To protect your heart

Numerous studies have found that people who have a “spare tyre” round their middle face higher risks of heart disease compared with those whose fat is more evenly distributed. This year a study published in the Journal of the American College of Cardiology showed that the overall density of abdominal fat — which includes the hidden fat deep in the abdominal cavity — was a strong predictor of heart disease risk.

To reduce your risk of getting cancer

Having a paunch in midlife can dramatically increase your chances of getting cancer. Last week the University of Manchester presented findings at a National Cancer Research Institute conference that showed that middle-aged spread in men can raise their risk of getting cancer by 50 per cent.

To reduce your risk of getting diabetes

Being overweight is known to increase the risk of developing type 2 diabetes, but belly fat is the biggest risk of all. Advice from Public Health England suggests that men who measure more than 102cm (40in) round the middle are five times more likely to be diagnosed with the condition than men with a smaller waistline, while women who measure more than 88cm (35in) are three times more likely to have type 2 diabetes.

To lower your blood pressure

Gaining only 5lb of fat round your middle can significantly increase your blood pressure, even if you are otherwise lean and healthy, according to researchers at the Mayo Clinic in Minnesota. They followed 26 people of normal weight, whose ages ranged from 18 to 48, for eight weeks, asking some to eat an extra 400 to 1,200 calories a day. By the end of the trial a 5-11lb weight gain didn’t affect cholesterol or blood sugar levels, but did significantly increase blood pressure. And if the weight gained was in the abdomen, there was a much sharper rise in blood pressure.

To improve your sex life

Dutch researchers cited abdominal fat as one of the most common causes of erectile dysfunction in men. This is because stomach fat produces enzymes that contract blood vessels and reduce blood flow to the penis. Being overweight also lowers levels of the male hormone testosterone, which can further impact sexual performance.

How to eat to trim your waist

Yes, you do have to cut down on white carbs

We all know that we should reduce “white carbs” such as pasta and rice and doing so really will help to limit bloating so that your stomach is leaner and flatter. Opt for low GI carbs (those with a low score on the glycaemic index) such as sweet potato, buckwheat or quinoa.

Fill up on leafy greens

Broccoli, cabbage, kale and other green vegetables are packed with vitamins and antioxidants that help to combat inflammation, leaving you with a flatter stomach. Several studies have shown that people who get a good amount of calcium from their diet are likely to maintain a healthy weight and have a flatter stomach, and leafy greens are a rich source of calcium. They are also high in fibre, which is vital for good digestion and helps to reduce bloating.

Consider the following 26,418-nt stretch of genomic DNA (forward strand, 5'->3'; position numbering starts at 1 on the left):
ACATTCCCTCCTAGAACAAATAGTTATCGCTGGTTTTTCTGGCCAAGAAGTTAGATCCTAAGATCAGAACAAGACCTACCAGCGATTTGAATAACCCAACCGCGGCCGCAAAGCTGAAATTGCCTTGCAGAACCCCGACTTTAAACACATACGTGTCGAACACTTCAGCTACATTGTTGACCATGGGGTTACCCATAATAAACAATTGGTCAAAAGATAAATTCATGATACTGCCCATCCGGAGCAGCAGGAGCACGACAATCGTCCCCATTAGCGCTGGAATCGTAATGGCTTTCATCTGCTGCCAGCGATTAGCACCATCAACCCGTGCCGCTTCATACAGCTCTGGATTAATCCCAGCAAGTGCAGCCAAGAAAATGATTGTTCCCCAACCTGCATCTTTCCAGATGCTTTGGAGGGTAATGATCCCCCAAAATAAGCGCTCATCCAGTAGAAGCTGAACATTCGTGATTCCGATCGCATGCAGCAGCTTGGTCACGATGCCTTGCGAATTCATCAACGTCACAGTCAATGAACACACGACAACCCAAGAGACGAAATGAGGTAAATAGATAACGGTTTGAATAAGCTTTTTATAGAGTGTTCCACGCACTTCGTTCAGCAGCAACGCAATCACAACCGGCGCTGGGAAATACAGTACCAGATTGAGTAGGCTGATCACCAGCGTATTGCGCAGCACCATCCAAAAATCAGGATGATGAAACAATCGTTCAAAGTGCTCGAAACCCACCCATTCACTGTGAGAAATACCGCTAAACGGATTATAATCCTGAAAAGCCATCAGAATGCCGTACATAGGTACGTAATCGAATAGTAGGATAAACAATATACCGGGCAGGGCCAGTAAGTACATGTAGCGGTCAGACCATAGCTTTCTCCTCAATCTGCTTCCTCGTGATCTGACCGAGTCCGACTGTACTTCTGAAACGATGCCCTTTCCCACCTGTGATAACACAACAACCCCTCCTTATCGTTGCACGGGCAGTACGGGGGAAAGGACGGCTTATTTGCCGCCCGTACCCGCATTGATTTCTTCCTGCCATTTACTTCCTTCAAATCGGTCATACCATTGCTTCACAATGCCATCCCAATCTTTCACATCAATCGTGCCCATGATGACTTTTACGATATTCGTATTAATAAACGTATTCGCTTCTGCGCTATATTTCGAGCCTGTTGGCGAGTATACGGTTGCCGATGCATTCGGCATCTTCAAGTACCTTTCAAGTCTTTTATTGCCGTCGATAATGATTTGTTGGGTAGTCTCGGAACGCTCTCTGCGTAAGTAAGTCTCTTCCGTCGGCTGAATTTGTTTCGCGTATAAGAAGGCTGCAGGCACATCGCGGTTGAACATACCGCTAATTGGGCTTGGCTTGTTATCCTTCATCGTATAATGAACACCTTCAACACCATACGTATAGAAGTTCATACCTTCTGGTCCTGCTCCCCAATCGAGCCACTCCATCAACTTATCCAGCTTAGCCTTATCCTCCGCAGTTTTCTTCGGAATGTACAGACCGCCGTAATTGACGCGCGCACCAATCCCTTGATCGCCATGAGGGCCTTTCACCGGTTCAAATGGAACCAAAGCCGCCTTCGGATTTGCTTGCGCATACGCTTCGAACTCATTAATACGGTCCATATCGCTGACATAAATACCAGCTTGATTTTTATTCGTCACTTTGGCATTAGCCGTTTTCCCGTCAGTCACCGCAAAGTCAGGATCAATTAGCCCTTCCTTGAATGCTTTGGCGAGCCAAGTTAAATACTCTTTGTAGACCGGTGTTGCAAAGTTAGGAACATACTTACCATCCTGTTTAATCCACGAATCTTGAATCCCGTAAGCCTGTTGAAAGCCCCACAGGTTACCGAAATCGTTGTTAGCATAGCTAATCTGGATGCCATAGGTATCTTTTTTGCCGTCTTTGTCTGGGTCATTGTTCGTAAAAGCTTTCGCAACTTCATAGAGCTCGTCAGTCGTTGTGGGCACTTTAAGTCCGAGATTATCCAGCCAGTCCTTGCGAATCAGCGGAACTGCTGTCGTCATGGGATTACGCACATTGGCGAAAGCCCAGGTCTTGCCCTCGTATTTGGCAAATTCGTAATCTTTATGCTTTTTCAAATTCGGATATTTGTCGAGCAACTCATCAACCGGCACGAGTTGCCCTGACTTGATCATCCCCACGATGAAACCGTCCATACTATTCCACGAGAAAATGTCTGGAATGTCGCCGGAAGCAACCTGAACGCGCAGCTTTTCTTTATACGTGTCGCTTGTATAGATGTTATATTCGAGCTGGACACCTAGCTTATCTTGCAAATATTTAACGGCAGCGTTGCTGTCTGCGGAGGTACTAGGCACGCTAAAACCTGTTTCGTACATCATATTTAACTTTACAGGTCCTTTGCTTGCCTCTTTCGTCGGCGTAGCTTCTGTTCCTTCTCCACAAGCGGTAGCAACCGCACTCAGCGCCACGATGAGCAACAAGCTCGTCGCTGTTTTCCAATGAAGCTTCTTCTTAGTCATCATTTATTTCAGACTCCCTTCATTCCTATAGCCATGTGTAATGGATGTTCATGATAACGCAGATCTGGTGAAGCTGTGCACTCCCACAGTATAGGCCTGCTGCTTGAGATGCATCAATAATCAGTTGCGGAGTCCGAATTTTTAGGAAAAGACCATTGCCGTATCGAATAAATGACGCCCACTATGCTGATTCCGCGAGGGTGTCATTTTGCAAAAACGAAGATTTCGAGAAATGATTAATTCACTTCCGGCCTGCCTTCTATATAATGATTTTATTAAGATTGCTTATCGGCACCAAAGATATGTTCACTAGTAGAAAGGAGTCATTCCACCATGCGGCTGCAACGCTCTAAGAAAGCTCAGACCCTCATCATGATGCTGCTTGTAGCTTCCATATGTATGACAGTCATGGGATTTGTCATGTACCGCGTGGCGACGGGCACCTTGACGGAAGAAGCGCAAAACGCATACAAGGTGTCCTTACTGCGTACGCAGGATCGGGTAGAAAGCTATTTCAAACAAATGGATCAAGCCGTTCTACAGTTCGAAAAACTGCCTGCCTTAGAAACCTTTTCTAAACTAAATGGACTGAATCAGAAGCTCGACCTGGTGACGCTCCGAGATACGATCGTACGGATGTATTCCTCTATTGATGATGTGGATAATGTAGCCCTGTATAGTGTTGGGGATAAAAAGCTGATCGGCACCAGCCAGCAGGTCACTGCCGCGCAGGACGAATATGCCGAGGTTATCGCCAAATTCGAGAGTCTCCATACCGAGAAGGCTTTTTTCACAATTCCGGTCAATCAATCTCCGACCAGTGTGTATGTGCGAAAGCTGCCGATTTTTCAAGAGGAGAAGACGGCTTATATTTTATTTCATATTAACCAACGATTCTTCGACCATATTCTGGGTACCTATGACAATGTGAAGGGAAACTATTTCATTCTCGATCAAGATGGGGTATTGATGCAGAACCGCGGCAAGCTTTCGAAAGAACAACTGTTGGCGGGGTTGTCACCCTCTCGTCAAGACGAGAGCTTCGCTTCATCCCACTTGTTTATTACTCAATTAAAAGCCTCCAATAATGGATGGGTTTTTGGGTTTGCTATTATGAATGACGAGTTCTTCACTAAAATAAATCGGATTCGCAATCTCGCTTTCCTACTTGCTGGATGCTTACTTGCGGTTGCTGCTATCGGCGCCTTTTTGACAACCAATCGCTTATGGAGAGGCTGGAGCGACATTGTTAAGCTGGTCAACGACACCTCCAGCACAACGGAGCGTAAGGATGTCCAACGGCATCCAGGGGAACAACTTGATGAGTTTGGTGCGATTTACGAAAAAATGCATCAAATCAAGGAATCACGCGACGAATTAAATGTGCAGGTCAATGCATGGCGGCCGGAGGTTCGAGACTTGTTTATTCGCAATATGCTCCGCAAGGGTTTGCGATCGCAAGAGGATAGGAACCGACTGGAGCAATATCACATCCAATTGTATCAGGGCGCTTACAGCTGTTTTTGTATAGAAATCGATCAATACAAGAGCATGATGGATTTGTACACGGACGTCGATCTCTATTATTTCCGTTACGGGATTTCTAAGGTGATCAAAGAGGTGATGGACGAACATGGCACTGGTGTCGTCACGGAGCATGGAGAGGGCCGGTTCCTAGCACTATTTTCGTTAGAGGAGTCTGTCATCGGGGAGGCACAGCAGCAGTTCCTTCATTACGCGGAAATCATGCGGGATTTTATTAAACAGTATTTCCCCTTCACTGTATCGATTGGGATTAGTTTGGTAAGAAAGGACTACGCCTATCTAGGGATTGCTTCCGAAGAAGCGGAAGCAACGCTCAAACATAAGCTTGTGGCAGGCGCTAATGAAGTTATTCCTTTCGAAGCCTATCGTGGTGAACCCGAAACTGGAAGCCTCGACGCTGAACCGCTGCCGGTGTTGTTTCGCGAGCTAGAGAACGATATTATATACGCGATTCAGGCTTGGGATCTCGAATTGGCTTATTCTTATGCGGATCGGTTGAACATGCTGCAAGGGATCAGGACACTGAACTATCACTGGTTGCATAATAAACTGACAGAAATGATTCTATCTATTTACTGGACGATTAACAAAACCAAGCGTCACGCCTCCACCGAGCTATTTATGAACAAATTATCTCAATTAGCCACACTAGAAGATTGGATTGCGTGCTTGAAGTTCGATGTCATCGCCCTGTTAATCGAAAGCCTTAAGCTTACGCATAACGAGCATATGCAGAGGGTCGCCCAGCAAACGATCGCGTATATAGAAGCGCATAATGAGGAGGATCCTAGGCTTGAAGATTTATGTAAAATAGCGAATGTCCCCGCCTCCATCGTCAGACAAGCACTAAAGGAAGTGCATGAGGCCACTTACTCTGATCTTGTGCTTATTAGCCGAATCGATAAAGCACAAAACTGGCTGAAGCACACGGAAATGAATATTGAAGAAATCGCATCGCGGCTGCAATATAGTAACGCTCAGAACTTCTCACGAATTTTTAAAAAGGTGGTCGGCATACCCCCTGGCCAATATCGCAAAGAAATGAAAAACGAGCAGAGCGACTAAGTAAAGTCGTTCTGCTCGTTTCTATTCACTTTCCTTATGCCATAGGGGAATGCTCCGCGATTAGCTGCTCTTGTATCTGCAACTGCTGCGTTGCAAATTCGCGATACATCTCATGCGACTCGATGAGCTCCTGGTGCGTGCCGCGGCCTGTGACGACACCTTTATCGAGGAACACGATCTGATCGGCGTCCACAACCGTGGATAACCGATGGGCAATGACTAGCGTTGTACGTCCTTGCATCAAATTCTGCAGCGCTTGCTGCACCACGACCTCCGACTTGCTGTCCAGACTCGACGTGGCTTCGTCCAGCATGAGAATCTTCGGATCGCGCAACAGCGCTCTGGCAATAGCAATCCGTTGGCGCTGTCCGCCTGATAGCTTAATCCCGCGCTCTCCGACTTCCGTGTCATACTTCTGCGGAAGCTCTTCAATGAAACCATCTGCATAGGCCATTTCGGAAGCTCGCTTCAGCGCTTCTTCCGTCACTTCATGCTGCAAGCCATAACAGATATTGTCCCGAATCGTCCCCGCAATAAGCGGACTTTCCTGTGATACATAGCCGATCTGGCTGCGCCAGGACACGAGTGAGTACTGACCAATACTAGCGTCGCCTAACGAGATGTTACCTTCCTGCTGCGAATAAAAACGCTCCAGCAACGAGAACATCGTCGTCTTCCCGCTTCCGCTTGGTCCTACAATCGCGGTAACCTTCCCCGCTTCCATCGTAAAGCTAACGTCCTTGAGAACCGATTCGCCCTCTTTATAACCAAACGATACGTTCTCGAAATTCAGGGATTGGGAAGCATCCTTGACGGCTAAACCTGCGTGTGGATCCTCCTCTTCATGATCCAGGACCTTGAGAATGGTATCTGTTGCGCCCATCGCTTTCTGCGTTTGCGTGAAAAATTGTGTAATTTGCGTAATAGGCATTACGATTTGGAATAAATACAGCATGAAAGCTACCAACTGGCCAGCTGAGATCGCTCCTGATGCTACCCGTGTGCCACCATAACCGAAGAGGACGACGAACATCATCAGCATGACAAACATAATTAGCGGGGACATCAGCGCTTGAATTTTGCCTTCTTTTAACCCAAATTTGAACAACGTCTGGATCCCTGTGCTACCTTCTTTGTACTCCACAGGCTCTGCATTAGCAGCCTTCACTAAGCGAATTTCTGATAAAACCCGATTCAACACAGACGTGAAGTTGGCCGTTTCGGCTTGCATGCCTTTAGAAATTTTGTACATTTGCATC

Cut down on sugar

Refined sugar — in sweets, cakes, drinks and biscuits — prompts the storage of body fat and triggers inflammation, which can lead to bloating. Earlier this year a study at Tufts University and Harvard Medical School showed that people who drink the most sugary drinks gain 27 per cent more of the visceral abdominal fat than people who never, or almost never, drink them.

Avoid diet drinks

Diet drinks have been shown in numerous studies to exacerbate the accumulation of abdominal fat, possibly by disrupting the beneficial bacteria in the gut that helps to control weight. Last year the University of Texas found that those who consumed the most diet drinks (at least one can or bottle per day) had a much steeper increase in waist circumference over a number of years than those who didn’t drink them at all.

Eat more protein

Too little protein can reduce muscle mass and lean tissue levels in the body. Over time, a loss of muscle tissue reduces the body’s metabolic rate, which means we find it harder to lose weight. Aim to eat between 45g and 70g a day when working out (to put that into context, an egg has about 6g of protein and a chicken breast about 25g).

Have a shake

A good way to increase your protein intake is through a post-workout shake, but try hemp protein over the more popular whey protein. Hemp contains all of the essential amino acids needed to build and repair muscles and tissue, plus it is easier for the body to digest. Drink it regularly and the improved muscle cell regeneration will help the body to process fats and calories more effectively.

Eat more tuna and mackerel

The healthy fats found in oily fish such as tuna and mackerel, walnuts, flaxseed oil, eggs and edamame beans help to reduce inflammation, keep the body lean and the stomach flat.

Eat avocado for breakfast

Eating some good fats and proteins such as avocado or salmon first thing rather than cereals or toast helps the body to avoid the kind of insulin and blood sugar spikes that can lead to abdominal weight gain.

Cut out alcohol

Alcohol is liquid sugar and has almost no vitamins and minerals. A few years ago, a Danish study showed that beer intake is associated with abdominal obesity in men, while a German study of 160,000 women found that drinking alcohol led to an increased amount of abdominal fat.

Avoid tea and coffee

Caffeine — like stress — raises levels of the hormone cortisol, which promotes fat storage around the abdomen. Research has shown that abdominal fat is the result of a excess calories and spikes in cortisol and insulin.

Stick to these tips and you’ll have the body you want in time for summer. Get working!!

-H
team@ijustbiked.com